Enchanted Arms Review by Zonrith1

27 Dec 2009 19 Aug 2013
34 1 4
Enchanted Arms is a JRPG. Its plot adheres to the fairly typical motif for the genre (save the world from a vast, nigh unstoppable evil that you, as the main protagonist, and your merry band are the only ones fit to stop). The game is characterized by a large pool of party selection choices (thanks to golems, manufactured beings that are both a blessing and a curse throughout the game) and a turn-based grid-combat system.

Let's look at the specifics:

Graphics/Sound (6/10)
Graphically, the game starts out quite impressive. Lush backgrounds and fairly detailed character work make this, like many JRPGs, a visual treat. The game is an earlier title for the 360, and some of that does show at this point. However, more notable than that is some of the later artwork. It's just... lacking. As if they were rushed or felt it wasn't as needed. Monotonous backgrounds and otherwise bland design plague the later points of the game, tarnishing its earlier impression.

In terms of sound, the main issue comes down to the voice-acting. The quality of the English voice actors varies by actor, but chances are one will identify at least one or two as poorly done. To me, these were amusing and I didn't mind, but those more into a serious JRPG style (and, in my experience, most try to be serious) may resent the approach the English voices take. However, the Japanese voicing is available and can be activated if one wants to experience the original audio work. The golems were not re-dubbed and remain in Japanese regardless of selection.

Controls (10/10)
The controls are solid. I experienced no problems with moving my characters and controlling their actions (be it in combat or interacting in the towns). Menu manipulation was all intuitive, and I never felt like I was hampered by the controller during my playthrough.

Story (6/10)
As noted in my description, it's fairly typical. If you're hoping for a JRPG with a unique story, this is not the game you're looking for. However, I did rate it slightly above average for a couple reasons. First, it injects a lot more in-game humor than I've usually seen from console-based JRPGs. Second, the main character is far less moody/emo/weak/whatever than typical. Early on there is the typical JRPG "funk", where the protagonist is full of angst and self-doubt. Unlike most JRPGs I've played, however, he seems to overcome it in short order and adopts a more mature and progressive outlook. In short, this by-and-large skips out on being a coming-of-age tale.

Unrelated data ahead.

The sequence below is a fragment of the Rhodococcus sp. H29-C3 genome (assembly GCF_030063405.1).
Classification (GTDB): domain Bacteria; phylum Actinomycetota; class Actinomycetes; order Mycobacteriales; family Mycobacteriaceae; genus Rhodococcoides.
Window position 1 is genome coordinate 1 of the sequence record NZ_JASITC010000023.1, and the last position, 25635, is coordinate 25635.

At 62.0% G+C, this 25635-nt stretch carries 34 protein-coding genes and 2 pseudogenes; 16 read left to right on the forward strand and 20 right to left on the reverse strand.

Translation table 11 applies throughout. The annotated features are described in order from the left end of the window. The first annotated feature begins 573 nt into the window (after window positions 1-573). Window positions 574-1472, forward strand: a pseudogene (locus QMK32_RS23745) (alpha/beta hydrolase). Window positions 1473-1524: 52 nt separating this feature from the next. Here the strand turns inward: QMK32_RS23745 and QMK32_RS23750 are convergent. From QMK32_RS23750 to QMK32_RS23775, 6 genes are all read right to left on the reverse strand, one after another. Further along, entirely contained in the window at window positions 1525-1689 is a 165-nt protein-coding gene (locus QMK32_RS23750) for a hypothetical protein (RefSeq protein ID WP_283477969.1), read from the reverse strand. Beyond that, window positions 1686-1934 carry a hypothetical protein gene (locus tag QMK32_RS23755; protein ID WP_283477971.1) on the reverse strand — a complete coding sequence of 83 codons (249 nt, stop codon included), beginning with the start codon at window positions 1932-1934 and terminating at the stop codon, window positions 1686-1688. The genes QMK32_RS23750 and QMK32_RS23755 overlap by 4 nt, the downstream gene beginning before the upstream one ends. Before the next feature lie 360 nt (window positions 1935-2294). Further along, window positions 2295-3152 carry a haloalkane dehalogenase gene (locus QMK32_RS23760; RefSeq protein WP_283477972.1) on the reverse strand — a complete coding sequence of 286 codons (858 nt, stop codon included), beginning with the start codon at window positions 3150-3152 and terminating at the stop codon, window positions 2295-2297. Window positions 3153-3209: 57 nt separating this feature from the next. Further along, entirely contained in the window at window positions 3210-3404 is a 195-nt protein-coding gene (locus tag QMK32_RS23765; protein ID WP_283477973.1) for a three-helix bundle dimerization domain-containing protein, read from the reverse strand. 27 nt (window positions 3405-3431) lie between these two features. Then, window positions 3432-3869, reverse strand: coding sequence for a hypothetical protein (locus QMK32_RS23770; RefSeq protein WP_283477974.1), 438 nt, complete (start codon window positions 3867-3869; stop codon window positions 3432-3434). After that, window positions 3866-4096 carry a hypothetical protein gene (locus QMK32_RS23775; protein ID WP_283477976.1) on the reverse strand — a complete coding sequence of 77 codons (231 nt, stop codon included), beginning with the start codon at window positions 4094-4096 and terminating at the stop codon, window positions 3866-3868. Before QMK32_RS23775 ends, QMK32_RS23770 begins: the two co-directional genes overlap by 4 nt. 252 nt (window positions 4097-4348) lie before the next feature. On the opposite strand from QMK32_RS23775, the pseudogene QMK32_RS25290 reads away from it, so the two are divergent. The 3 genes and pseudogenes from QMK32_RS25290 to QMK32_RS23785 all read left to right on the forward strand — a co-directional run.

Replay Value (2/10)
Sadly, there is hardly any value to replaying this. The game is extremely linear. There are, as near as I could tell, two side-quests (one I did, and one I started but did not finish). Everything else is involved in advancing the main plot. Achievements offer no replay incentive, as all but one come during completion (one requires an end-game choice, so if you choose wrong even a relatively late-game save will let you go back to get it). The main game isn't short, however. It weighs in at around 40 hours, plus or minus depending on if you do the side quests.

The only real replay value (and I use the phrase loosely for this) would be the online component for golem fighting. I don't know if anyone even does this, but it does remain an option for those that really dig the golems and like to level them and duel with them all pokemon style.

"Fun" Factor (7/10)
I had more fun with this than I was expecting, especially given it has random encounters (a fight mechanic that I feel is dated now that it isn't a programming necessity). I attribute that to three causes:
1) The story having more humor and less emo than my typical JRPG experience;
2) The grid-based combat system. It actually requires a lot of strategic thought against harder enemies (and there is a speed-up option to lessen the pain of fighting low-level stuff);
3) The vast party make-up selection. While this game is light on "main" party members, there are so many golems that can be used that one can quickly become overwhelmed. The level of customization it allows is quite impressive, and I was swapping around my party make-up constantly to best utilize my golems against a given area's opponents.

In all, Enchanted Arms is both unoriginal and unique. It's failings are notable, but its strengths are well appreciated. In all, if you like the idea of the story and find the grid-system intriguing, you may want to try this out. If you want a stalwart JRPG full of serious characters, and are tired of random encounters, this game isn't for you.

Overall score average: 6.2

Score-to-Star Translation Guide:
5 stars: 9.01 to 10 (out of 10)
4.5 stars: 8.01 to 9
4 stars: 7.01 to 8
3.5 stars: 6.01 to 7
3 stars: 5.01 to 6
2.5 stars: 4.01 to 5
2 stars: 3.01 to 4
1.5 stars: 2.01 to 3
1 star: 1.01 to 2
0.5 stars: 0 to 1
GremUKNice review. Think I will pick this up cheap sometime soon
Posted by GremUK on 05 Mar 10 at 15:52
Baxterstopmana 6.2 score deserves 4 stars?
Posted by Baxterstopman on 08 Jun 10 at 18:20
Zonrith1It does under the distribution I chose, which was an attempt to equitably assign the ranges (2 points per star). Here are the specifics:
5 stars: 8.01 to 10 (out of 10)
4 stars: 6.01 to 8
3 stars: 4.01 to 6
2 stars: 2.01 to 4
1 star: 0 to 2

It'd be less of course if I factored in a "0 star" score, but this site requires a minimum score of 1 star, so that's the range I constructed to match my 10-point system to the TA star system. So, a 6.2 is barely a 4 star, but still in the range I adhere to for all my reviews here.
Posted by Zonrith1 on 08 Jun 10 at 20:32